Tehreek-e-Taliban Pakistan (TTP), also commonly known as the Pakistani Taliban, is an umbrella organization of various Islamist armed militant groups operating along the Afghan–Pakistani border. The TTP has maintained a close relationship with al-Qaeda, from which it draws ideological and tactical guidance. The groups have shared money, training, and bomb makers, and have a symbiotic operational relationship. The TTP offers a safe haven in the remote tribal regions along the Afghan-Pakistani border, and in return, al-Qaeda provides access to its deep network of operatives.
This organization is one of the deadliest militant outfits in the world and its inception traces back to the American intervention in Afghanistan following 9/11. A group of radicals led by Baitullah Mehsud started a movement inside Pakistan to support the Afghan Taliban against Western forces and waged a terrorist campaign against the Pakistani state. In December 2007, 13 groups united under the leadership of Mehsud to form the TTP in South Waziristan Agency of Federally Administered Tribal Areas (FATA) and vowed to wage defensive jihad against opposition forces - mainly NATO forces and the Pakistan Army.
Despite fighting alongside the Afghan Taliban for the past 20 years and sharing a common ideology, the TTP has wholly separate operations and command structures. Unlike their Afghani neighbors, the TTP command structure is a loose network of dispersed constituent groups. As of 2022, the United Nations has estimated that 3,000-5,500 TTP members operate in Afghanistan.1
A number of Pakistani military offensives, U.S. drone strikes, and factional infighting led to the TTP’s decline from 2014 to 2018. It was at this time that TTP numbers dwindled and many fighters joined the ranks of the Islamic State in Khorasan Province (ISKP). This decline however would not last, and the TTP has seen a major resurgence since the Afghan Taliban and the U.S. government signed a peace deal in February 2020. Ten militant groups opposed to the Pakistani state have since merged with the TTP, including, among others, three Pakistani affiliates of al-Qaeda and four major factions that had separated from the TTP in 2014.2 TTP violence has sharply risen since these mergers and continues to accelerate following the Afghan Taliban’s consolidation of power in August 2021.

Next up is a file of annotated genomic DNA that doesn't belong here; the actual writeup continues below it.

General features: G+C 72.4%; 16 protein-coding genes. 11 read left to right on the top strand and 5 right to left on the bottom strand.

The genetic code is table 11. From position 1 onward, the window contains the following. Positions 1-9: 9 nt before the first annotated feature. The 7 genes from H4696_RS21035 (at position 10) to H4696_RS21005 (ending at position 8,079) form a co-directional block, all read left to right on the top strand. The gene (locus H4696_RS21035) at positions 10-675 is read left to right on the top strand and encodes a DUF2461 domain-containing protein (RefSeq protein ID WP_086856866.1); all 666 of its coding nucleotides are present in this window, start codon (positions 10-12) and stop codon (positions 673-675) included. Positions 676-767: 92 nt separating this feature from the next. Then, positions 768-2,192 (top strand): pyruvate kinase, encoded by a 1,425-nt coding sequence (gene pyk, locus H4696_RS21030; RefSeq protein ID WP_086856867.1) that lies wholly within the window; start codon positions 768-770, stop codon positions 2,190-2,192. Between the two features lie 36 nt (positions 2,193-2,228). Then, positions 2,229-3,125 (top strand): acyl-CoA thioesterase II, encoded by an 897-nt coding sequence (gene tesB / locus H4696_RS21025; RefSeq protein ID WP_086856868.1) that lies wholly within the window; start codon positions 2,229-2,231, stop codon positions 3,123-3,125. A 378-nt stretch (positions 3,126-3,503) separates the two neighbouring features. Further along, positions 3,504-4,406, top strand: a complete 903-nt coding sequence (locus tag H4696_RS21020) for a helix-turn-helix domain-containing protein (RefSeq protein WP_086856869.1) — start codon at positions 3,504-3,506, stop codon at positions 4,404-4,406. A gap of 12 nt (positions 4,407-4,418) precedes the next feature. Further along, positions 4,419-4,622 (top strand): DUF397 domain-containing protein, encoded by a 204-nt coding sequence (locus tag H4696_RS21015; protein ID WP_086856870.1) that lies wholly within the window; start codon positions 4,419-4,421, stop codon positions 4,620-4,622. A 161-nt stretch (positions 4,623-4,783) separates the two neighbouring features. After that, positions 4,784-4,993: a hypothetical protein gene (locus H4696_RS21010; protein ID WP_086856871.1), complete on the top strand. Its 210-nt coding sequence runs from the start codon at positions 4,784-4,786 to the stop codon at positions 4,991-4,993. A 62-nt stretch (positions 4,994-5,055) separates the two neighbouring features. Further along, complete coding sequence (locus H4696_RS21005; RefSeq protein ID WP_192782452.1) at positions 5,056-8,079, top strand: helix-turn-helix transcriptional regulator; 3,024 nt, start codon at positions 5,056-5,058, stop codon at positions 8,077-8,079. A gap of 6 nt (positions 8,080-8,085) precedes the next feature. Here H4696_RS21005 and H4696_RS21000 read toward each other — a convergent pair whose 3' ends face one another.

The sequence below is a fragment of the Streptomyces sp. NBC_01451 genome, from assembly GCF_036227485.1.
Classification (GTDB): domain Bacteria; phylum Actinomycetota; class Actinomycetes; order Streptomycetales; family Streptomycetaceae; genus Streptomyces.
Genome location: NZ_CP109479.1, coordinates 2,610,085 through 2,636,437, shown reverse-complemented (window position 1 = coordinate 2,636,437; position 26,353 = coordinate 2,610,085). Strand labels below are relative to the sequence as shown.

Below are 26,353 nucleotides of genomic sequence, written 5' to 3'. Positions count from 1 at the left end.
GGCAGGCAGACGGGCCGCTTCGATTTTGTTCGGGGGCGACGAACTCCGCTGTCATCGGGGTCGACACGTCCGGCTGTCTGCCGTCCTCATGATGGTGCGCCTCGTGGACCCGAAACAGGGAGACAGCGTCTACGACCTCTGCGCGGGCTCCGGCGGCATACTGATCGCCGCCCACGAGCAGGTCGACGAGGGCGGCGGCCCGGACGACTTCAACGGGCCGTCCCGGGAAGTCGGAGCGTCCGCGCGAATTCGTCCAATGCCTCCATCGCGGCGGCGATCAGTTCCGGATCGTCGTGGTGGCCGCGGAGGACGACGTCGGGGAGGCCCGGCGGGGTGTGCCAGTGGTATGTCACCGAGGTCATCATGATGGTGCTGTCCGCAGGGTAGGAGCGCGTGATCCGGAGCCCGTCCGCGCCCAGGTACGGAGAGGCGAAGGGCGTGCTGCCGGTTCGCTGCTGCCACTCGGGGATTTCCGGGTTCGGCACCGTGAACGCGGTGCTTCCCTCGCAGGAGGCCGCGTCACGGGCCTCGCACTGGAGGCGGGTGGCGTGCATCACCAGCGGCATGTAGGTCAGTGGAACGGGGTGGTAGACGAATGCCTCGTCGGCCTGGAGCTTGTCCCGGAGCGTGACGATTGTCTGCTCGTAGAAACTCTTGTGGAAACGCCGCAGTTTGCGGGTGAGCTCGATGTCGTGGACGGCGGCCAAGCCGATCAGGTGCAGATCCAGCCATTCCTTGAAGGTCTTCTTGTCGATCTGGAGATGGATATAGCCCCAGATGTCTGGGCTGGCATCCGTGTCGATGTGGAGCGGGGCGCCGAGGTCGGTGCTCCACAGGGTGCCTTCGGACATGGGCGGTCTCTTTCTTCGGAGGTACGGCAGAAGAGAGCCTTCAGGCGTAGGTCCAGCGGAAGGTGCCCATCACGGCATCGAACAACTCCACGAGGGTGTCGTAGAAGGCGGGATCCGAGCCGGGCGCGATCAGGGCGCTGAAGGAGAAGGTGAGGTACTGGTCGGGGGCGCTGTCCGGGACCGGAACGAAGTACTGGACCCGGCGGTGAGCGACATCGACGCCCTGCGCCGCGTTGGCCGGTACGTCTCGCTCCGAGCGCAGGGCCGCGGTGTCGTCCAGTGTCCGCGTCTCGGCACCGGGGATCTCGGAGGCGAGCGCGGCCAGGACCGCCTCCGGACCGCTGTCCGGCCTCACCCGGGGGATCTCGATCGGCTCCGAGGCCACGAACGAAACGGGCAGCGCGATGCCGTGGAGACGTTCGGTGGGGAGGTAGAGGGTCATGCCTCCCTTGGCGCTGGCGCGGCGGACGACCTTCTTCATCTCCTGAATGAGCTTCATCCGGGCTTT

The US Department of State placed the TTP on its list of Foreign Terrorist Organizations on September 1, 2010, and has since been acknowledged as a terrorist organization by Britain and Canada. In 2011, the United Nations Security Council also added the group to its anti-terrorism sanctions list.
The TTP also operates a propaganda arm called "Umar Media" which shows a behind-the-scenes look at Taliban attacks, featured in Pashto with Urdu subtitles. The produced videos serve as a recruitment tool for the organization.
As of June 2022, the TTP has agreed to an indefinite ceasefire with Pakistan. This deal was mediated by the Afghan Taliban and more extensive peace negotiations are being discussed.3
December 2007 - Suspected of being involved in the assassination of former Pakistani Prime Minister Benazir Bhutto.
December 2009 - Suicide attack on a U.S. military base in Khowst, Afghanistan, which killed seven U.S. citizens.
April 2010 - Suicide bombing against the U.S. Consulate in Peshawar, Pakistan, which killed six Pakistani citizens.
May 2010 - Directed and facilitated the failed attempt by Faisal Shahzad to detonate an explosive device in New York City's Times Square.
2011 - A series of suicide bombings and strikes targeted civilians, Pakistani government and military targets, and an American consulate convoy.
2012 - Carried out attacks against a mosque, a police checkpoint, a Pakistani Air Force base, and a bus carrying Shia Muslims.
2013 - Attacked churches, the home of a government minister in Khyber-Pakhtunkhwa Province, and a Shia neighborhood in Karachi, Pakistan. TTP's attacks in 2013 killed and wounded hundreds of civilians and Pakistani government and law enforcement officials.
2014 - Targeted military and police convoys, bazaars, buses, and schools including two consecutive attacks against Karachi's international airport and a siege on a primary school in Peshawar, Pakistan that killed 145 people, 132 of whom were children.
2015 - Focused many of its small-scale attacks on Pakistani government and law enforcement officials by targeting convoys, government buildings, motorcades, and police checkpoints. The group also bombed a Shia mosque near Peshawar and carried out suicide bombings at two churches in Lahore.
2016 - The group continued carrying out attacks, claiming responsibility for a December attack that left the Deputy Superintendent of the police counterterrorism department dead and his son injured in an attack on their vehicle in Peshawar.
January 2017 - An IED placed in a vegetable crate exploded at a vegetable market in Parachinar. The blast killed at least 25 people and injured at least 87 others
February 2018 - A TTP terrorist blew himself up during a volleyball match in Swat valley, killing 11 soldiers.
2020 - TTP claimed responsibility for 79 attacks that killed 100 and injured at least 206. 80 Pakistan soldiers were also killed in these attacks.
April 2021 - TTP claimed responsibility for a bomb explosion in the parking lot of the Serena Hotel in Quetta, killing four people and wounding 12 others. News reports suggested that the target was the Chinese ambassador.
Islamic State Khorasan group
Islamic Movement of Uzbekistan
Emir (Chief) of TTP
Baitullah Mehsud (2007–2009)
Hakimullah Mehsud (2009–2013)
Fazal Hayat (2013–2018)
Noor Wali Mehsud (2018-Present)
Muzahim (Mufti Hazrat) – Naib emir (deputy chief) of TTP
Omar Khalid Khorasani - Jamaat-ul-Ahrar faction
Hafiz Gul Bahadur – Powerful faction in North Waziristan
Aleem Khan Khushali - Faction active in North Waziristan
Muhammad Khurasani – Central spokesman of TTP